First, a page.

Also petform the normal checks:

  • Sample the filament diameter and check the settings I’m slicing software.
  • Make sure the heatsink fan is on all the time.

I haven’t had the chance to perform the other checks on the printer yet, so I’ll go ahead and tell you the temps I print the filaments at Abs 240 Pla 205. I’m also using cura and a print that was printing fine before the machine was introduced into the enclosure. The fans are all still operating at their intended capacity. Gonna check on the bed level and perhaps turn the temp up on some of the filaments later today will post back with the results! Thanks, Prime.



Edit: The bed is perfectly leveled and there shouldn’t be any areas that “block” the extruder. Attempted a print with lower feed rate/ higher movement rate in attempts to “clear” the plastic from the nozzle faster which achieved similar results as before. Contacted support to get their two cents on this issue. Attempting to reprint the slower feed rate print to see results again.

Thought i would update this post if anyone was having similar issues. Any who i found out the culprit was this residue which I have begun calling “sap” that can only be the result of using this wood filament. No idea how old the wood filament is or any possible other reason it has left this really sticky clear residue. The filament would build up on this slowly depending on the temp eventually clogging the nozzle. At least i believe that this is cause I’ll update this post if anymore issues occur!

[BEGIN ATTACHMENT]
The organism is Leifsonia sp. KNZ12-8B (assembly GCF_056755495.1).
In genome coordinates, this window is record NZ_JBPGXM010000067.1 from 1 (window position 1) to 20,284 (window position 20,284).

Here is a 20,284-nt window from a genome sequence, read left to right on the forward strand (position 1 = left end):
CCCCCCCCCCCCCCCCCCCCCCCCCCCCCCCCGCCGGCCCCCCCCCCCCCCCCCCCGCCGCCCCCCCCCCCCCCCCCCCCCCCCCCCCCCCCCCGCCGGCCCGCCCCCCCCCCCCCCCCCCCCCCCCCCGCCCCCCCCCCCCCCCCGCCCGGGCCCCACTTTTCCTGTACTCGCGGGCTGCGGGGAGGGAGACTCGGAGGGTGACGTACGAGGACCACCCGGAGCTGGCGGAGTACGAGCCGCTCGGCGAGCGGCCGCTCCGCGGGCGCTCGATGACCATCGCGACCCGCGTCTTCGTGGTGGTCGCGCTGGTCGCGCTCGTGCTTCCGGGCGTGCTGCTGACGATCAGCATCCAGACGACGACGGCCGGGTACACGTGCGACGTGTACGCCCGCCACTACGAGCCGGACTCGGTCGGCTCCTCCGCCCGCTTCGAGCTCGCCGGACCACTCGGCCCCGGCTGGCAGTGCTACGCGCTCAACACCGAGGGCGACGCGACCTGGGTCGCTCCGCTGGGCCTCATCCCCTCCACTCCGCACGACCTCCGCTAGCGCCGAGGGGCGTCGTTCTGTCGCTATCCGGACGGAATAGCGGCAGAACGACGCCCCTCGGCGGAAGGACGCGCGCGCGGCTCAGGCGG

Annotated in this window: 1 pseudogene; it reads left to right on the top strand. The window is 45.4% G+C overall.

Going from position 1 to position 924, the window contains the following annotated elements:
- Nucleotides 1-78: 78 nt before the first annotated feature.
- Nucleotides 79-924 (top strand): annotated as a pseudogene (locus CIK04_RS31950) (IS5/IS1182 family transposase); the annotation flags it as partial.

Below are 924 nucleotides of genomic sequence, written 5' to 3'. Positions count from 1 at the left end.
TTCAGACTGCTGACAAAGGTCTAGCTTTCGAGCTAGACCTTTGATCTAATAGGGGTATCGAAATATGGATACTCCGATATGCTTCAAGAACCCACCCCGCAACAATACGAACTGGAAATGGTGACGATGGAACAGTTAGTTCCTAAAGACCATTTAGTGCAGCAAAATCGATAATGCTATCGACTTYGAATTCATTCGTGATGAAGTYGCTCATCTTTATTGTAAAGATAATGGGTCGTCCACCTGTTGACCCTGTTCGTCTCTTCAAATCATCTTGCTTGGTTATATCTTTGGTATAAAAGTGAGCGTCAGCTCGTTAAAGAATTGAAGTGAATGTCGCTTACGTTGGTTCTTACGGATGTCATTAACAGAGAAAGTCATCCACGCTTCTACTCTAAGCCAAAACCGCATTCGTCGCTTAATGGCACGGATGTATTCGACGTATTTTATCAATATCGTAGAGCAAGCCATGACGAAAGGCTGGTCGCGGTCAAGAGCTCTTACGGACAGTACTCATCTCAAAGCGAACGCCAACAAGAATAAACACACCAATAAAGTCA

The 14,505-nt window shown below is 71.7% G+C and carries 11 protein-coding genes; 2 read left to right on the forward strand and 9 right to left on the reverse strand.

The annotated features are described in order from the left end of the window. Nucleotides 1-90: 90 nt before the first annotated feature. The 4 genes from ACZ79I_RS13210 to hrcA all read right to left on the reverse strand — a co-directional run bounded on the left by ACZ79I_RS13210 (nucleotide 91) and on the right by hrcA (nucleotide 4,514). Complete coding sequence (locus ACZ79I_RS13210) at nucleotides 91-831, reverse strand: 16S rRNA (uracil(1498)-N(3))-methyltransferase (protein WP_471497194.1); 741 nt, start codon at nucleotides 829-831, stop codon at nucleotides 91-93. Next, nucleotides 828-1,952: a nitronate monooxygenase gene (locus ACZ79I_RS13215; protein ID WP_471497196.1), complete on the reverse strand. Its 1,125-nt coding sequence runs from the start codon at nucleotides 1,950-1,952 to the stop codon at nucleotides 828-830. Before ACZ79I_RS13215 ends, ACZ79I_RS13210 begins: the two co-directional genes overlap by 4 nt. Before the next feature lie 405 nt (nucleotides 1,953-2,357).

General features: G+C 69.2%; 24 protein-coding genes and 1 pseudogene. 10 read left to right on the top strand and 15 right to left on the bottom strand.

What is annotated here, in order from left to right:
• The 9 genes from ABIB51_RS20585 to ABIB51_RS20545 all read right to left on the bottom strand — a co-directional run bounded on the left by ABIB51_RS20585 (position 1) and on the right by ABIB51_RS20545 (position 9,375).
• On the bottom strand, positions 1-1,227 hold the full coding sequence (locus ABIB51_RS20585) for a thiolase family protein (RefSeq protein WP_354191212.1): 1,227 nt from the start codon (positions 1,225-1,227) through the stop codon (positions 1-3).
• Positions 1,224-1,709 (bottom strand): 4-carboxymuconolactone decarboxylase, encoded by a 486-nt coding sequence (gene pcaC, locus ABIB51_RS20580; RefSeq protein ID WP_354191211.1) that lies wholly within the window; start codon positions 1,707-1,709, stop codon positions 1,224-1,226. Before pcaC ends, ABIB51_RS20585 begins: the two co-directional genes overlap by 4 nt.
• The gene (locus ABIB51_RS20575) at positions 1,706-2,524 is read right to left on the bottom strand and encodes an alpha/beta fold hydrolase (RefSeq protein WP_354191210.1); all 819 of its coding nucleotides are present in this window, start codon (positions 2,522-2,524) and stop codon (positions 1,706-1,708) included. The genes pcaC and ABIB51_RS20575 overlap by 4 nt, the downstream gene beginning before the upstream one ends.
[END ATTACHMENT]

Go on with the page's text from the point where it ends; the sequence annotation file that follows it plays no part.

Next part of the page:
Hi, Sorry can you clarify please. I thought you said you were printing in ABS/ PLA? I have been having major clogging issues and have spent more time fixing my TAZ5 than printing since purchasing in April. I have had “clogs” with ABS, PLA and HIPS on the hexagon head and original Budaschnozzle2. Started without enclosure, thought it might be drafty so enclosed. Have gradually implemented the lulzbot guides, mhackney guides https://forum.lulzbot.com/t/strategies-for-resolving-print-artifacts/1400/1 richrap guides http://richrap.blogspot.com.au/2012/01/slic3r-is-nicer-part-1-settings-and.html, Triffid Hunters guide http://reprap.org/wiki/Triffid_Hunter’s_Calibration_Guide and alexrj’s guide https://github.com/alexrj/Slic3r/wiki/Calibration among others. I have made separate copies of the firmware with settings (e-steps, PID autotune settings etc) for each extruder. As one clogs i swap it out to clean it. I have measured the filament diameter and recorded the average (all filament still that bought with printer from lulzbot). I have adjusted the idler tension to ~4mm (saw this in forum/ lulzbot guides somewhere and supported by richrap i think, but above suggests 8mm between washers. For the hexagon the fan is constantly on and aimed more towards the base of the cooling fins. I have setup individual slic3r configs for each combination of filament and extruder and quality (though only using medium so far) based on the lulzbot slic3r profiles. I re-level my bed using 80gsm sheet of paper starting with all corners mid level, z-stop at home, 2 circuits around the corners, then 2 or 3 circuits around the middle of each edge useing a “buble level” to adjust the corresponding corners up or down, then another corner circuit followed by finally adjusting the z-stop in the center of my print area so the nozzle is not touching and there is some perceptible resistance at the corners (bowing of z axis bars). I thought i had it solved this time, was getting almost perfect calibration prints. 10mm cube at 9.97 +/- 0.05, 40x10mm single width wall adhering beautifully and wall width within 0.01mm of 0.35 on all 4 sides. Printed a number of small items without problems, all <1 hour prints. Ran a 3 hour print http://www.thingiverse.com/thing:756215 without problems, its dimensions a little out so adjusted and ran again. Found printer happily in finished position with the print having only half completed. Checked model/ gcode seems OK. nozzle extruding poorly, pulls off to one side much finer than should be. Cold pulls, scrub nozzle with isopropyl alcohol, clear hobed bolt, manual extrude. Appears to have fixed it so print another couple of small items without any problems. try the longer print again (re-sliced), pay closer attention at 1.5 hour mark, extruder suddenly doing “dry print”. Repeat above with similiar results. Third attempt to clean can’t get it to extrude properly, remains thin stream and pulling off to side. Unfortunately using HIPS ad have been unable to clear nozzle after soaking in limonene (and acetone and alcohol and caustic soda …) and heating with heat gun/ blow torch/ solder iron. broken 2 0.35mm drill bits and 1 0.3mm bit trying to clear nozzle. Now waiting for new nozzle (nozzle’s :frowning: ) to arrive. All of the clogs have followed a similar pattern starting with the hexagon hot end straight out of the box, prints well for a while then clogs on long print, continues to print small items OK but fails on big items. I noted a slight mis-alignment of the hobed bolt teeth with the extruder hole initially and removed a washer for better alignment, now check this each disassembly - reassembly and have a length of ABS to maintain alignment when tightening. I noticed on one occasion that there was some "spreading’ of filament into a small gap at the junction of the aluminium base plate and plastic extruder with the hexagon head and this last clog there was difficulty advancing the filament beyond what appeared to be this point but easy to pull it out. I haven’t yet addresed the “heat creep” possibility because it was happening with both extruder types, but once i get an extruder up and running i am intending to put a bigger fan on to try this.